Lesson 2: Applying Typography in CSS


In this lesson you will learn some of the specific CSS properties that are used to define typography on web pages, and will apply these properties to your portfolio website. You will also learn some strategies for selecting a font family.

Learner Outcomes

At the completion of this exercise:

Font Families: Serif, Sans-serif, and others

In CSS (and in typography in general) there are five basic types, or families, of fonts: serif, sans serif, cursive, fantasy, and monospace. There are examples of each of these font families on the W3C CSS Fonts page.

Serif fonts have small lines or strokes that extend from the ends of characters. They can look like small feet, caps, tails, flags or dots. Serif fonts have been used for centuries in printed books, magazines and newspapers.

Sans-serif fonts do not have serifs ("sans" is French for "without"). These fonts are simple and straightforward.

There has been extensive research on which of these font families, serif or sans-serif, is easier to read. Unfortunately, results are inclusive. There are dozens of studies favoring both font families. The bottom line: There are many variables affecting readability of text, not just font family alone. For the body of a web page, it's important to choose a font that is not too cluttered and that flows gracefully from letter to letter without too much space between letters. Generally the best choice for attaining this uncluttered, flowing, easy-to-read look is sans-serif. However, it's possible to attain this look with certain serif fonts as well.

For page titles, headings and sub-headings, a serif font is sometimes a better choice, because they can be perceived as more stately and grand, which helps to contribute to how readers perceive the hierarchy of the page.

What about cursive, fantasy, and monospace?

These fonts are more difficult to read and should be used sparingly. Depending on the message or feeling you're trying to communicate, they might be suitable for short sections of text, such as headings or subheadings.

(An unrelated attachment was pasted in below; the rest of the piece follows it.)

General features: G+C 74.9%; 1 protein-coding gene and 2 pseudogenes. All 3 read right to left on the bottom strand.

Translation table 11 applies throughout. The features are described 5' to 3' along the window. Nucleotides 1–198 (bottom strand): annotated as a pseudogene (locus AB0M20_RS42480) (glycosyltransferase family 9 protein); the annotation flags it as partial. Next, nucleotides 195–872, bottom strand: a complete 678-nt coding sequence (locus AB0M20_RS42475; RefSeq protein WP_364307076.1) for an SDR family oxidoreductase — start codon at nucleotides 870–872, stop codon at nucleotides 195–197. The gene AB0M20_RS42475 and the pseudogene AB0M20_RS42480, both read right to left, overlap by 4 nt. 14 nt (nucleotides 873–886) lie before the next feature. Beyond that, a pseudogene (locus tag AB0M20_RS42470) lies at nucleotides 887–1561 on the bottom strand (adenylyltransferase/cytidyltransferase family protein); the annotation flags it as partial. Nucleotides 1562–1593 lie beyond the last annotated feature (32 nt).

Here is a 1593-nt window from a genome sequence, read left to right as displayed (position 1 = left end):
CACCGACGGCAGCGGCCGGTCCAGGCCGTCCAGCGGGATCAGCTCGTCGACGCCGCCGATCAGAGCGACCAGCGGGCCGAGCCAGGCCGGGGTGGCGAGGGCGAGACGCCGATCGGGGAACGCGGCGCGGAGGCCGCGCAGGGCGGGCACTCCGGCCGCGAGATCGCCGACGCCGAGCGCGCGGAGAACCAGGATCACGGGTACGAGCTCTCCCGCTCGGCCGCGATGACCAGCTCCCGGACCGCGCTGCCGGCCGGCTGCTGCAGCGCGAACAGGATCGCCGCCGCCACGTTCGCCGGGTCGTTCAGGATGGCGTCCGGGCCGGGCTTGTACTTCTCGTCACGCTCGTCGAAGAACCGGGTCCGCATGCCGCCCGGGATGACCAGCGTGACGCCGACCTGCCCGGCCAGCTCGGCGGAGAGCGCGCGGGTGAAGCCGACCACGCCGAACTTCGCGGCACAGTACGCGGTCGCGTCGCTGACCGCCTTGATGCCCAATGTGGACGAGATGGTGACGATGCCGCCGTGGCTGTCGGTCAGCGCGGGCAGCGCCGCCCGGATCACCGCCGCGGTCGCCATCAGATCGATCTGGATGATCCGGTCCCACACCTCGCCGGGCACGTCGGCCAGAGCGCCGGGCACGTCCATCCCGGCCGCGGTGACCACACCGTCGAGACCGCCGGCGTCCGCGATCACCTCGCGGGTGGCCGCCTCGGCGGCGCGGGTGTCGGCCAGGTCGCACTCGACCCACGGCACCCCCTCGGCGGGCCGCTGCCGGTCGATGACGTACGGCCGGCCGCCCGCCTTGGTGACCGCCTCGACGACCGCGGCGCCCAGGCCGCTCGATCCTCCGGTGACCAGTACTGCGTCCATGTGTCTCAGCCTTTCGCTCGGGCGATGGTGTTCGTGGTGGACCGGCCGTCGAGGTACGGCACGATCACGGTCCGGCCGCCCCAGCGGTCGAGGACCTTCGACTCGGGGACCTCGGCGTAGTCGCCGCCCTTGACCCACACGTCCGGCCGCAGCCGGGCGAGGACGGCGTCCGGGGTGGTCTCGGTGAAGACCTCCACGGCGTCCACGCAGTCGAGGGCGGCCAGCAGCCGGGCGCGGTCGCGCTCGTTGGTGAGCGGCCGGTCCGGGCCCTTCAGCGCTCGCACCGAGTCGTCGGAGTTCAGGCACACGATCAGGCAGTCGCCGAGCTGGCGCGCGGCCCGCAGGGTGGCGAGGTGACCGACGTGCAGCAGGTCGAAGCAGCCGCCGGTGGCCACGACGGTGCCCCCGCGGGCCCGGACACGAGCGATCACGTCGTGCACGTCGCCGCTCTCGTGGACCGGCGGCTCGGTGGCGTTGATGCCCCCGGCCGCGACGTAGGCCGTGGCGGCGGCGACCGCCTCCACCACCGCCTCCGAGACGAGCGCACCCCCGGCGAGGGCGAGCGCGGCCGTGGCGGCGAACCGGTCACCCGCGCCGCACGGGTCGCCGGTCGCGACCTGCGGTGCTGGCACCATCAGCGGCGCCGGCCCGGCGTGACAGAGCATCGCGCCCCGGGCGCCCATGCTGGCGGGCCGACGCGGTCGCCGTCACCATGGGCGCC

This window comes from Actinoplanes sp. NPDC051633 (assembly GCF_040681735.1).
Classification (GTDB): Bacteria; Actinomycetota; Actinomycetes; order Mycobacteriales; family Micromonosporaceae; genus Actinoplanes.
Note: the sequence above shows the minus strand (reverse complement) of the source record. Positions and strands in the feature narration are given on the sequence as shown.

Common Typographic Properties in CSS

Typography on the Web involves the interplay between various properties in CSS. Here are a few of the most common:


This property specifies the font of an element. The value of font-family is a list of preferred fonts, separated by a comma, as in these example:

	body { 
		font-family: Verdana, Arial, sans-serif;
	h1 { 
		font-family: "Times New Roman", Times, serif;

If the user has the first font in the list installed on their computer, their browser will display that font. If they don't, the browser will try to display the next font in the list. The last font in the list should always be one of the five generic font families, described above. Again, they are:

This is the fallback font, to be used if none of the preferred fonts are available.

Note that in the above example, "Times New Roman" appears in quotation marks, whereas the other fonts don't. Anytime a font's name is more than one word, it must be in quotation marks.


This property specifies the size of the font. This can be expressed in relative units like % or em, or in absolute units like px (see the earlier lesson Anatomy of a Style if you need a refresher on these units).

Font size can also be expressed using terms like small, medium, large, larger, x-large, and xx-large.


This property specifies the style of a font, either normal, italic, or oblique.


This property specifies the weight, or thickness, of characters. It can be normal, lighter, bold, or bolder. It can also be expressed as a numeric value between 100 and 900 (numbers must be divisible by 100).


This property specifies the height of a line of text. This is typically expressed either as a % or em and must be greater than the height of the font or else the lines of text will be squished together.

For maximum readability, the W3C's Web Content Accessibility Guidelines 2.0 calls for the line-height of blocks of text to be at least 1.5em or 150%


This property specifies how text is aligned horizontally. This can be either left, right, or center. It could also be justify, which aligns text on both the left and right sides of the page like a printed publication. However, this tends to result in awkward spaces between words and should be avoided on the web.


This property enables you to specify an amount of space between letters. It can be expressed using the same units as other properties, such as font-size. It is sometimes used to give a distinctive look to certain elements such as headings.


This property is new in CSS3. Consequently it isn't supported by all browsers, but if you have a relatively current browser, this property can attach a shadow to text. If done well and used sparingly, this can be have a nice effect for content such as headings. For more information, consult the CSS3 Text-shadow Property page at W3Schools.com.